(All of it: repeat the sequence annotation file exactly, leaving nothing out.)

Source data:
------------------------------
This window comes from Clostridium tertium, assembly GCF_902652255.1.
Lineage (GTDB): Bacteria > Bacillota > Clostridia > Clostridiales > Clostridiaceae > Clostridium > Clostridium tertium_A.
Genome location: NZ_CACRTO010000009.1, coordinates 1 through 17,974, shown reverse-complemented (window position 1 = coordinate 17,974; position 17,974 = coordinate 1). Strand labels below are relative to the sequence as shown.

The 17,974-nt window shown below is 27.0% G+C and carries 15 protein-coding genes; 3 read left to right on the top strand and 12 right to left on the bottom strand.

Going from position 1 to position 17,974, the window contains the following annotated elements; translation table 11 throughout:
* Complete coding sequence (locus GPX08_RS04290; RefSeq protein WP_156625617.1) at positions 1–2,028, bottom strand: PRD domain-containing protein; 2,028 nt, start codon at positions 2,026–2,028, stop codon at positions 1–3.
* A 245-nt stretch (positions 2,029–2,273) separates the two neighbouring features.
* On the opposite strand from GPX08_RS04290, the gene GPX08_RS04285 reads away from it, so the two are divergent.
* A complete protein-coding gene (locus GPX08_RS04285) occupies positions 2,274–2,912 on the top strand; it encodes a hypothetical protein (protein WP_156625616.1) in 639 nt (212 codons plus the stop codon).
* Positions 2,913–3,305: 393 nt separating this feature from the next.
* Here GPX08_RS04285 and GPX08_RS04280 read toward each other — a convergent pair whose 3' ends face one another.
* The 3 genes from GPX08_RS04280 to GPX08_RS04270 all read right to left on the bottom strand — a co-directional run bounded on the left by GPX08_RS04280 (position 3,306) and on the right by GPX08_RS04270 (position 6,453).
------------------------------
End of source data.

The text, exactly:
This window comes from Clostridium tertium, assembly GCF_902652255.1.
Lineage (GTDB): Bacteria > Bacillota > Clostridia > Clostridiales > Clostridiaceae > Clostridium > Clostridium tertium_A.
Genome location: NZ_CACRTO010000009.1, coordinates 1 through 17,974, shown reverse-complemented (window position 1 = coordinate 17,974; position 17,974 = coordinate 1). Strand labels below are relative to the sequence as shown.

The 17,974-nt window shown below is 27.0% G+C and carries 15 protein-coding genes; 3 read left to right on the top strand and 12 right to left on the bottom strand.

Going from position 1 to position 17,974, the window contains the following annotated elements; translation table 11 throughout:
* Complete coding sequence (locus GPX08_RS04290; RefSeq protein WP_156625617.1) at positions 1–2,028, bottom strand: PRD domain-containing protein; 2,028 nt, start codon at positions 2,026–2,028, stop codon at positions 1–3.
* A 245-nt stretch (positions 2,029–2,273) separates the two neighbouring features.
* On the opposite strand from GPX08_RS04290, the gene GPX08_RS04285 reads away from it, so the two are divergent.
* A complete protein-coding gene (locus GPX08_RS04285) occupies positions 2,274–2,912 on the top strand; it encodes a hypothetical protein (protein WP_156625616.1) in 639 nt (212 codons plus the stop codon).
* Positions 2,913–3,305: 393 nt separating this feature from the next.
* Here GPX08_RS04285 and GPX08_RS04280 read toward each other — a convergent pair whose 3' ends face one another.
* The 3 genes from GPX08_RS04280 to GPX08_RS04270 all read right to left on the bottom strand — a co-directional run bounded on the left by GPX08_RS04280 (position 3,306) and on the right by GPX08_RS04270 (position 6,453).